U.S. Department of Labor Updates Joint Employer Status Regulations

U.S. Department of Labor Updates Joint Employer Status Regulations

By David DeMoss

Recently, the U.S. Department of Labor (DOL) announced an update to the regulations when it comes to determining joint employer status under the Fair Labor Standards Act (FLSA). Prior to this update, the rule prevented employers from working together and guiding fellow business partners on how they can improve their workplace and create jobs. 

After the update, the final rule now has a four-factor balancing test that helps the DOL determine whether companies can claim joint employer status. The test looks at the following factors to see whether the potential joint employer qualifies:

  • Does the joint employer hire or fire the employees?
  • Does the joint employer supervise and control the employee’s work schedule or conditions of employment to a large degree?
  • Do they determine the employee’s rate and method of payment?
  • Do they maintain the employee’s employment records?

This change will help clarify what types of businesses can qualify for joint employer status. The Asian American Hotel Owners Association (AAHOA) applauded the DOL’s ruling; it gives those owners who have franchised properties peace of mind that they will stay in control of their businesses. To learn more about the final rule, read the full article from Hotel Business staff below.

WASHINGTON— The U.S. Department of Labor (DOL) has revealed the final rule to update the regulations interpreting joint employer status under the Fair Labor Standards Act (FLSA). They have not been meaningfully updated in over 60 years.

Under the FLSA, an employee may have, in addition to his or her employer, one or more joint employers—additional individuals or entities that are jointly and severally liable with the employer for the employee’s wages. The FLSA requires covered employers to pay their employees at least the federal minimum wage for every hour worked and overtime for every hour worked over 40 in a workweek.

“The changes in this final rule break down barriers that keep companies from constructively overseeing, guiding and helping their business partners,” said Wage and Hour Division Administrator Cheryl Stanton. “For small business owners, and the employees working in those businesses, the relationship and the guidance coming from franchisors and other contracting companies can greatly improve the workplace and help them create jobs.”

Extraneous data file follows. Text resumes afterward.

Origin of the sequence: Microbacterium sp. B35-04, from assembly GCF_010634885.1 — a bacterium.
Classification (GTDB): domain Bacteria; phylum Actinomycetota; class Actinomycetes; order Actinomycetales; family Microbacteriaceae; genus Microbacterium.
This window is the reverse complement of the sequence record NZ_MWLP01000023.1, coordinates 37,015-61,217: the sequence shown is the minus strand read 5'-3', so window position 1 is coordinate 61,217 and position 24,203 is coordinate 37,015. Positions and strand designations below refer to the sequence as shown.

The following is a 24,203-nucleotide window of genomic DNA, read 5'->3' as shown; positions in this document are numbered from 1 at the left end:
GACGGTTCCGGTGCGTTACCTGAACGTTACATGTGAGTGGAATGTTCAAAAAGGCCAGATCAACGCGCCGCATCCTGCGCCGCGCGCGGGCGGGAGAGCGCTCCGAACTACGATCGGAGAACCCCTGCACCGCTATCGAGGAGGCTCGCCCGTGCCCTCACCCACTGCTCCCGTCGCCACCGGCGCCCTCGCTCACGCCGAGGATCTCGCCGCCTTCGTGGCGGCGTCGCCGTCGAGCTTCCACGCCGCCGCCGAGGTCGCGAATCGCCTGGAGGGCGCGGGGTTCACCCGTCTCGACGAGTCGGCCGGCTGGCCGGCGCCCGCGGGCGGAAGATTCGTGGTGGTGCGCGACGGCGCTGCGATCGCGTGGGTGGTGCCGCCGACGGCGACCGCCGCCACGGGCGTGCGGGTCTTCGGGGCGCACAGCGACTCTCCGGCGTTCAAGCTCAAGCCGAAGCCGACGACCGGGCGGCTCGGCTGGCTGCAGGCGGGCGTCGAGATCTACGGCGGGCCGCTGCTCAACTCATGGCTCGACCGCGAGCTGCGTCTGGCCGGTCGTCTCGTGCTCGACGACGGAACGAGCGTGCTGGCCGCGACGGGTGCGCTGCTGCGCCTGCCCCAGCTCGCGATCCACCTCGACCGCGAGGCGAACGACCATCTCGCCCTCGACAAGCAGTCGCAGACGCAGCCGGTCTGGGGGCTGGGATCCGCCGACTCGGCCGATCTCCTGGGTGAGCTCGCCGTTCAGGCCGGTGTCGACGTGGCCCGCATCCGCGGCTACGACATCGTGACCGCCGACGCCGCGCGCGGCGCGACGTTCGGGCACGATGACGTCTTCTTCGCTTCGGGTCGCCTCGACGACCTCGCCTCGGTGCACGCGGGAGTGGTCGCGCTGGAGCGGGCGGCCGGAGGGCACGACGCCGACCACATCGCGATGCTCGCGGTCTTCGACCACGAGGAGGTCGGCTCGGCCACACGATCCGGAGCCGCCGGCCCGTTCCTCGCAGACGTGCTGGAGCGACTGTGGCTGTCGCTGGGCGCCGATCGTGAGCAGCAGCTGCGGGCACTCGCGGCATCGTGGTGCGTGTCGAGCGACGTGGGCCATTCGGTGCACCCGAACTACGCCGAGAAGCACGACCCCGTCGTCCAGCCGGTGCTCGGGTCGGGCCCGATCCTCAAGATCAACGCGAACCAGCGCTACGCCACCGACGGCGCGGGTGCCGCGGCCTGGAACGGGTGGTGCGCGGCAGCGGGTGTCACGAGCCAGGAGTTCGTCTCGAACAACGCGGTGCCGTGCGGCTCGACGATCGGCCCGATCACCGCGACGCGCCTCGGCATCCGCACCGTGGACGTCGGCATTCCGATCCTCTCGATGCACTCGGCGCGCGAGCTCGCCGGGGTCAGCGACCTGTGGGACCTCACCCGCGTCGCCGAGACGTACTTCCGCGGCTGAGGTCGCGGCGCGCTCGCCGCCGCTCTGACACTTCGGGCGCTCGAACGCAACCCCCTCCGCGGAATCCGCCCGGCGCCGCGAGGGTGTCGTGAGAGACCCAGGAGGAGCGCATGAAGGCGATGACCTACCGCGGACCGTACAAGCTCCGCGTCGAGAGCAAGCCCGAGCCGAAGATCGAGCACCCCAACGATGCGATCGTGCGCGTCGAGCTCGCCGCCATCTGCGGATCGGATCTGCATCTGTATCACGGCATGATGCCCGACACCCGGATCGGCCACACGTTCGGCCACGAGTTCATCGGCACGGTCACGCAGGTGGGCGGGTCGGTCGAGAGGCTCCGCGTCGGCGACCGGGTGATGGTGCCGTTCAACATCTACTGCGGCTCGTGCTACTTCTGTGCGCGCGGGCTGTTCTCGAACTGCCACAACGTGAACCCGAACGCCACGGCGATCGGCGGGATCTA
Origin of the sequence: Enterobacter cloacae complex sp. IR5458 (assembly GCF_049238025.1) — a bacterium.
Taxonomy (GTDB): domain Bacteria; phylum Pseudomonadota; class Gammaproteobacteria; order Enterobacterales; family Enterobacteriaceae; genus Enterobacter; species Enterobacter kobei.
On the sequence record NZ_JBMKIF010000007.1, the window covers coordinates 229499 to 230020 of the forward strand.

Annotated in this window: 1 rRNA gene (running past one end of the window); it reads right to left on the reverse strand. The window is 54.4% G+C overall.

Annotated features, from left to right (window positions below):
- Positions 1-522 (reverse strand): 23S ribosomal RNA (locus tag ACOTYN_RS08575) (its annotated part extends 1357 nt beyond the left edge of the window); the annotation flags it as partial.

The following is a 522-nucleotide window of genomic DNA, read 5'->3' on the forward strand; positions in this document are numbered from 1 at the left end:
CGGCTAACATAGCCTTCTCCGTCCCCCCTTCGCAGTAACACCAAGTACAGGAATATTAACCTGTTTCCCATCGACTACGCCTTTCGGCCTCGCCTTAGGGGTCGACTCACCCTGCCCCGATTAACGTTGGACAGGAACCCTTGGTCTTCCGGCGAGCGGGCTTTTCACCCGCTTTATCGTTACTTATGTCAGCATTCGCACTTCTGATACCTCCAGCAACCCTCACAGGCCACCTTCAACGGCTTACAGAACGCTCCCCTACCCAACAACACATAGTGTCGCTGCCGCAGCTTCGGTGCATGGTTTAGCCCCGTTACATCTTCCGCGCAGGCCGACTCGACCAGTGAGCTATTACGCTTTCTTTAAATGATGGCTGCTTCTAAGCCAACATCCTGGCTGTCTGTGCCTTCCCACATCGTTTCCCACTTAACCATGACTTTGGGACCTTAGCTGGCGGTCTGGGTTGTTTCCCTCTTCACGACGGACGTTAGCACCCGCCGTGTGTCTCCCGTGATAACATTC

In the final rule, the department provides a four-factor balancing test for determining FLSA joint employer status in situations where an employee performs work for one employer that simultaneously benefits another entity or individual. The balancing test examines whether the potential joint employer does the following:

  • Hires or fires the employee
  • Supervises and controls the employee’s work schedule or conditions of employment to a substantial degree
  • Determines the employee’s rate and method of payment
  • Maintains the employee’s employment records

The final rule also clarifies when additional factors may be relevant to a determination of FLSA joint employer status and identifies certain business models, contractual agreements with the employer, and business practices that do not make joint employer status more or less likely.

These revisions will add certainty regarding what business practices may result in joint employer status and promotes greater uniformity among court decisions by providing a clearer interpretation of FLSA joint employer status, according to the DOL.

For its part, AAHOA commended the final rule.

“America’s hoteliers applaud the DOL’s ruling, for it provides franchise owners with a clear and straightforward joint employer standard. More than 80% of AAHOA members own franchised properties. The franchise business model continues to serve as an onramp to economic empowerment for America’s entrepreneurs. Returning to the traditional joint employer standard gives owners the peace of mind that they will remain in control of their businesses,” said AAHOA President and CEO Cecil Staton.

The final rule will be effective 60 days after its date of publication.

To read the full article, click here.